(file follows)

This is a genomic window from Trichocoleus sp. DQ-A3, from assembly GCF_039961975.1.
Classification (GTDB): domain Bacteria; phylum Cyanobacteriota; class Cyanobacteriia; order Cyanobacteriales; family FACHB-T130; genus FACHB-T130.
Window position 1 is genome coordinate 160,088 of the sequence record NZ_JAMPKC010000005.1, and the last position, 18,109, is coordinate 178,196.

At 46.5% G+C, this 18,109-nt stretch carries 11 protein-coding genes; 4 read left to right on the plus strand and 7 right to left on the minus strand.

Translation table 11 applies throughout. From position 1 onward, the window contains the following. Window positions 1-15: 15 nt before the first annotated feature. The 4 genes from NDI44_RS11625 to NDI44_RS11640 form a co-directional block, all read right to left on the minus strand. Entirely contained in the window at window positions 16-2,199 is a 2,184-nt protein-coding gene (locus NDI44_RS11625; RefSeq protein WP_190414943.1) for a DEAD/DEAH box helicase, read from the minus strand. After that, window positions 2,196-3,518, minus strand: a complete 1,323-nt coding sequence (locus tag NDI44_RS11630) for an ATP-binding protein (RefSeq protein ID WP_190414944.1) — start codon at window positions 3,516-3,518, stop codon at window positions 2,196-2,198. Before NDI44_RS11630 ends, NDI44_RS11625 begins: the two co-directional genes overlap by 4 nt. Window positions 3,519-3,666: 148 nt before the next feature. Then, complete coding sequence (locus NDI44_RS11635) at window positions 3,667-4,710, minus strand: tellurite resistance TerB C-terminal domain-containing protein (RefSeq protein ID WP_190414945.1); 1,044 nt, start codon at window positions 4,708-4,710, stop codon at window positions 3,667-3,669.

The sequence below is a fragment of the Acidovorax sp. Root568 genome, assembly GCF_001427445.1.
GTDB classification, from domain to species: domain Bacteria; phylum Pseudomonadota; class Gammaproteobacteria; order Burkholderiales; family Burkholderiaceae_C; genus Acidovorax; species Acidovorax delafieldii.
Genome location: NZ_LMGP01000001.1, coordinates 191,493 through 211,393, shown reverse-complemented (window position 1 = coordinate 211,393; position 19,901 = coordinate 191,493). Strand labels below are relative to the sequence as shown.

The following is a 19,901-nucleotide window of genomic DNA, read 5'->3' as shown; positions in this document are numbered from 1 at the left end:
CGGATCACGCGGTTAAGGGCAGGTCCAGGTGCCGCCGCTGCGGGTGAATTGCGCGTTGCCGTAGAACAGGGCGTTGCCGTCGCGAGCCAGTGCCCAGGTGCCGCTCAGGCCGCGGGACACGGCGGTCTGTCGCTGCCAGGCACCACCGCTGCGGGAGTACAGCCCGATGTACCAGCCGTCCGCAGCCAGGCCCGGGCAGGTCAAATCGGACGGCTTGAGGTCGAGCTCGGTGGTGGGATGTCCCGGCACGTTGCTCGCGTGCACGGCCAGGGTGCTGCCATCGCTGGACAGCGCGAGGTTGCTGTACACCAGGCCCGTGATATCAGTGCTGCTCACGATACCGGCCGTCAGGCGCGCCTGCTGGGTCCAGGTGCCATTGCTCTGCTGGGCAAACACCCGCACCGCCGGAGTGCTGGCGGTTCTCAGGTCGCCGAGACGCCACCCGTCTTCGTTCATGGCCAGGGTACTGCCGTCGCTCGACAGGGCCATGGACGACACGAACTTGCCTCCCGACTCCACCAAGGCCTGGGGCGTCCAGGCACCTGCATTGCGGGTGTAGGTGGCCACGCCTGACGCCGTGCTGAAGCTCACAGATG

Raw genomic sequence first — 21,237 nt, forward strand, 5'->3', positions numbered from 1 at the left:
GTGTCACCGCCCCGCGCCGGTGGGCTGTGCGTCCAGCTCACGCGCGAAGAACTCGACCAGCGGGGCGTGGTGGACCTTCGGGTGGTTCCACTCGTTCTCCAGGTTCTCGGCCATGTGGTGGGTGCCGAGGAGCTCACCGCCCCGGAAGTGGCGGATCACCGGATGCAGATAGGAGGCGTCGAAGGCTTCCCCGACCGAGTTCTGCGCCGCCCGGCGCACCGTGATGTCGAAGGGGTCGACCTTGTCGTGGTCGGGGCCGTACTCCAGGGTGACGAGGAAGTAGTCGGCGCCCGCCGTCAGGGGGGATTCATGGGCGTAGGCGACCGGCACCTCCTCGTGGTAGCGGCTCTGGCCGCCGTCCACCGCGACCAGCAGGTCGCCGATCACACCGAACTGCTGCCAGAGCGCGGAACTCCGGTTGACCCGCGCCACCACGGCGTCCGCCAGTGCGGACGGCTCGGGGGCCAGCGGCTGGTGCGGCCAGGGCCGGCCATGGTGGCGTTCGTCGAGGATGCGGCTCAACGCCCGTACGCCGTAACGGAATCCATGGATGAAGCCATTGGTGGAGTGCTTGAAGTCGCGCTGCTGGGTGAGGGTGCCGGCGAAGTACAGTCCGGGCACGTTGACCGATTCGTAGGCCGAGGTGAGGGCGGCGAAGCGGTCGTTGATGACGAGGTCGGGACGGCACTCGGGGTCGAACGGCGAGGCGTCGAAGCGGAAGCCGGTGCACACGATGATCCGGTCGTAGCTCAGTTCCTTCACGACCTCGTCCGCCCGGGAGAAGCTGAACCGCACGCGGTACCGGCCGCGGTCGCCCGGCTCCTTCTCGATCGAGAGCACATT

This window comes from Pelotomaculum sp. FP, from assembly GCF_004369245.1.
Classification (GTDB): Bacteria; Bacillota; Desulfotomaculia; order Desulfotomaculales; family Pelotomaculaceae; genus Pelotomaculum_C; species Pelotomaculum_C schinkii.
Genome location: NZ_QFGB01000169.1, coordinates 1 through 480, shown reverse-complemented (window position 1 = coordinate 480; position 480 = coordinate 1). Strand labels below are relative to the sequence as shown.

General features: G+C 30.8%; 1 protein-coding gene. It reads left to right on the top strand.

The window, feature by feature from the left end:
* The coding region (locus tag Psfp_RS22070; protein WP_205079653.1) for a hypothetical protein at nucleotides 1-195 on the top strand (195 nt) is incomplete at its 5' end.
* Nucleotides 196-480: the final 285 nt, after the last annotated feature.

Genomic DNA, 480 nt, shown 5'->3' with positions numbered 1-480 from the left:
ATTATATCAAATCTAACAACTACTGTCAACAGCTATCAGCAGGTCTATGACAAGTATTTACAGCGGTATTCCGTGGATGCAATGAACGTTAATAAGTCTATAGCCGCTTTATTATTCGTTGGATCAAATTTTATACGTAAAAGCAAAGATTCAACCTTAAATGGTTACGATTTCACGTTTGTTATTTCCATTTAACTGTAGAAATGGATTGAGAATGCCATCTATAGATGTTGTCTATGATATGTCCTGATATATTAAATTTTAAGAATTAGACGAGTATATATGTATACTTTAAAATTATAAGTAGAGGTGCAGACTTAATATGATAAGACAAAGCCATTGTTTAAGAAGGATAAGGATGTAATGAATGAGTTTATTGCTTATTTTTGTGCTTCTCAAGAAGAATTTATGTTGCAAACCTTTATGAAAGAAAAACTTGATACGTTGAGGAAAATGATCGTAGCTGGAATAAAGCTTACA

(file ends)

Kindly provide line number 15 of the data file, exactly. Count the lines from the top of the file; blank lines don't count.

Genome location: NZ_QFGB01000169.1, coordinates 1 through 480, shown reverse-complemented (window position 1 = coordinate 480; position 480 = coordinate 1). Strand labels below are relative to the sequence as shown.